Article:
The recent New York Times headline Toxic Waters - Clean Water Laws Are Neglected, at a Cost in Suffering is clear evidence that the traditional role of U.S. Environmental Protection Agency (EPA) ten regions is a dismal failure. Polluters in the last five years have violated federal clean water laws more than 500,000 times with many violators escaping fines and punishment. About 60 percent of the polluters were deemed in "significant noncompliance" which translates into the most serious violations like dumping cancer-causing chemicals. The NYT research discovered ten percent of Americans have been exposed to drinking water that contains dangerous chemicals or fails to meet a federal health benchmark and 40 percent of the nation's public water systems violated the Safe Water Drinking Act at least once.Fundamental change is needed in the regions. Clearly, we need a new type of EPA in the regions and a new enforcement framework--one that actually protects the environment and public health. We got into this mess by allowing EPA's ten regions to operate as nearly autonomous sub-agencies and by letting "look-the-other-way" collusion with state environmental agencies rule the day. This approach has worked against the public and has favored polluters. Instead of a polluter pays principle, it's the American public that is picking up the tab in terms of higher health costs.
The lapse in enforcement results from EPA regional administrators not "risking their relationship" with states. It seems than many regional administrators also were not that keen on ruffling the feathers of the industry they regulate--and who are often big political campaign contributors. These relationships appear more important than enforcing our environmental laws and protecting public health. Something is rotten about these relationships.
Making families wait for clean water while EPA, state, and local governments meet and debate the families' water contamination problem is criminal. Allowing polluters and violators of clean water laws to escape punishment and endanger public should be a crime. The nation's clean water laws should be enforced equally across the board--not selectively enforced based on residents' income or a community's capacity to hire lawyers, experts, and scientists--and their ability to file lawsuits.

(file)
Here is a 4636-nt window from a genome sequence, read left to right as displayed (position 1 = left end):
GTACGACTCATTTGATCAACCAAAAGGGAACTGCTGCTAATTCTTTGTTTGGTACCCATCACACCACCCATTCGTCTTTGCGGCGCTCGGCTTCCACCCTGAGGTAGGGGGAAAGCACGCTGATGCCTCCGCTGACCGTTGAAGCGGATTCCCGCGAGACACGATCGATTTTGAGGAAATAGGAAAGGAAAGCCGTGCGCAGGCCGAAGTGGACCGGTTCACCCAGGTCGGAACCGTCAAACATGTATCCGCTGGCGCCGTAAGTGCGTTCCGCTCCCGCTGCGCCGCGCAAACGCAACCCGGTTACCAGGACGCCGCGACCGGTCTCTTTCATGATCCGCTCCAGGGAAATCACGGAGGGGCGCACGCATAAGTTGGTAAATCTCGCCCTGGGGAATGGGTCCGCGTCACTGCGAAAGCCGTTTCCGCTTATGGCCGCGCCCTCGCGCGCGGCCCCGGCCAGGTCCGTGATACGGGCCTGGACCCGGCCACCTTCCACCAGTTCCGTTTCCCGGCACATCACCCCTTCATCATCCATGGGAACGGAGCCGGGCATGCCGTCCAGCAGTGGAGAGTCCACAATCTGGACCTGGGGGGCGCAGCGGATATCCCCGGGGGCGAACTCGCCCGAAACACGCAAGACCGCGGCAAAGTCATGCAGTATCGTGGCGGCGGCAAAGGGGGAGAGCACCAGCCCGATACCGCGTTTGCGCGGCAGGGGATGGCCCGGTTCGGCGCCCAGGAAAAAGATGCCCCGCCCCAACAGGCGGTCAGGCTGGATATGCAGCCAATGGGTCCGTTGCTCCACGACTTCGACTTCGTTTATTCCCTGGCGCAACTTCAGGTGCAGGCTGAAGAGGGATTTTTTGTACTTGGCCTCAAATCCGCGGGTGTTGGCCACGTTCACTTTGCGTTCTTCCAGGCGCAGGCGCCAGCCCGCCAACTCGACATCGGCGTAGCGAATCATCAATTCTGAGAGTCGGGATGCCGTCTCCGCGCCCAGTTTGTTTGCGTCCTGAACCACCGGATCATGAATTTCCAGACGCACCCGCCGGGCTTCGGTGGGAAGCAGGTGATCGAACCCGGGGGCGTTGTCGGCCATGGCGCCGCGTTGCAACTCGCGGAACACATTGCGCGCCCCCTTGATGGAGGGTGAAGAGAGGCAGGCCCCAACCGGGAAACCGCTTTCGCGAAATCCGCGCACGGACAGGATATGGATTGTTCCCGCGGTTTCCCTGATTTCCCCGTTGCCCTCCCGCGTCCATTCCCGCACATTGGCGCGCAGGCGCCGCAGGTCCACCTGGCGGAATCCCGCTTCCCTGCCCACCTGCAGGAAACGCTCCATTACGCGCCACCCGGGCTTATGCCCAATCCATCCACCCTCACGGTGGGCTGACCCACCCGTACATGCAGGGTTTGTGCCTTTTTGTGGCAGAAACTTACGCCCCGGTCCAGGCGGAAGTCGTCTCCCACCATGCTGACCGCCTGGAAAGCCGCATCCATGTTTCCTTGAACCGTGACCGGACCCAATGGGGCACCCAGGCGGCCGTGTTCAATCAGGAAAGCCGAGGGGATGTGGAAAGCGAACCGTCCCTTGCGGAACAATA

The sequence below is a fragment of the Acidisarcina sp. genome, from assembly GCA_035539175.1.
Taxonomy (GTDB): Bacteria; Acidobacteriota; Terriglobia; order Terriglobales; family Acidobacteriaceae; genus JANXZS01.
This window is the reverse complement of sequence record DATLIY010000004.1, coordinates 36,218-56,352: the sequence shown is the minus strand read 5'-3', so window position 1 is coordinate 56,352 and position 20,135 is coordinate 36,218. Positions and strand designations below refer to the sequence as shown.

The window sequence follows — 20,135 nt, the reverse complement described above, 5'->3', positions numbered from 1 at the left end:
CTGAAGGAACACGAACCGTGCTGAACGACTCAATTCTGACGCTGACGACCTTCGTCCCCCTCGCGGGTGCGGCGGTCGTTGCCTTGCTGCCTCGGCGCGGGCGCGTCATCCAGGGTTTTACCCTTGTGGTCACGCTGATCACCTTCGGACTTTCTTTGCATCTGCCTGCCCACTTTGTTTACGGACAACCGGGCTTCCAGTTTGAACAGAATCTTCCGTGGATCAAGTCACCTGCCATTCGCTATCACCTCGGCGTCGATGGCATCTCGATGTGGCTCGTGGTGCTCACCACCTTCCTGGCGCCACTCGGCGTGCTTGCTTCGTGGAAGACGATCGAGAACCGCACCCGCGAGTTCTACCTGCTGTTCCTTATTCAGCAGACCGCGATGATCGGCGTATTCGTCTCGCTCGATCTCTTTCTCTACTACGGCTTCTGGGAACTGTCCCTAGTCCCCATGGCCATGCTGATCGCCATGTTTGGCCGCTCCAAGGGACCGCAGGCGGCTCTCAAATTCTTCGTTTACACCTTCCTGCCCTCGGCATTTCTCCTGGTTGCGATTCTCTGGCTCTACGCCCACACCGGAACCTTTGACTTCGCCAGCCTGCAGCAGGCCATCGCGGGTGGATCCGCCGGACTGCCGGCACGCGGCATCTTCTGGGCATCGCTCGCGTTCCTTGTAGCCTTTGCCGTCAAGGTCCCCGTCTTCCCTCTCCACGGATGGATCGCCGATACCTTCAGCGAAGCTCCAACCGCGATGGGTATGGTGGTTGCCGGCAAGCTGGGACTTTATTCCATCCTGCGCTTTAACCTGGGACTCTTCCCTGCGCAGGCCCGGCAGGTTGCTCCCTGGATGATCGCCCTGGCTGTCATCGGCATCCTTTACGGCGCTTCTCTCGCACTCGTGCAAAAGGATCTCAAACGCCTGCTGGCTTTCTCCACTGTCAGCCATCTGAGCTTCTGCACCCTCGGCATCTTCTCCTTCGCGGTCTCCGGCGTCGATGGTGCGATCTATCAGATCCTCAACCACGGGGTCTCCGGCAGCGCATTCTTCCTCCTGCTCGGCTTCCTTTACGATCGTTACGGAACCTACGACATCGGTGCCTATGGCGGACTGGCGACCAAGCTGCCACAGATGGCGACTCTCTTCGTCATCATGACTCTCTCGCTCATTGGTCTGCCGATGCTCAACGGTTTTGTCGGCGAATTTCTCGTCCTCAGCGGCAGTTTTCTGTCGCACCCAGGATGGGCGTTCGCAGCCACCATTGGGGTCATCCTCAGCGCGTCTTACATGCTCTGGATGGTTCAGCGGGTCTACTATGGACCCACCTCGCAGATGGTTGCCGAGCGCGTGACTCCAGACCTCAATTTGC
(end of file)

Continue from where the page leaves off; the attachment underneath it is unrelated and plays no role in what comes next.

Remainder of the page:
The current EPA enforcement model has promoted unequal protection across the ten regions. In reality, all ten EPA regions are not created equal. Historically, regional administrators have served as a bridge between EPA headquarters and the state and local governments. While on the surface this traditional role may be appealing to state and local government officials who would move the center of power and authority away from Washington, DC to regional offices, it has been a disaster in Region 4, eight states in the South (Alabama, Florida, Georgia, Kentucky, Mississippi, North Carolina, South Carolina, and Tennessee) which have a legacy of slavery, Jim Crow segregation, and resistance to civil rights and equal environmental protection.
Region 4 is the "poster-child" example why this flawed EPA and state enforcement model needs a complete overhaul. It is not an accident that both the modern civil rights movement and environmental justice movement were born in the South. Nearly four decades of Region 4 harmful and discriminatory decisions have turned too many black communities into the dumping grounds, lowering nearby residents' property values, stealing their wealth, and exposing them to unnecessary environmental health risks.
Because of the history and pattern of unequal enforcement and unequal protection in Region 4, groups are now calling for an EPA Office of Inspector General (OIG) environmental justice investigation of the region. The current model is endangering the health and safety of millions of Americans. Now is the time for President Obama to select ten EPA regional administrators that can reshape the agency and get back in the business of protecting public health and the environment and regulating and punishing polluters.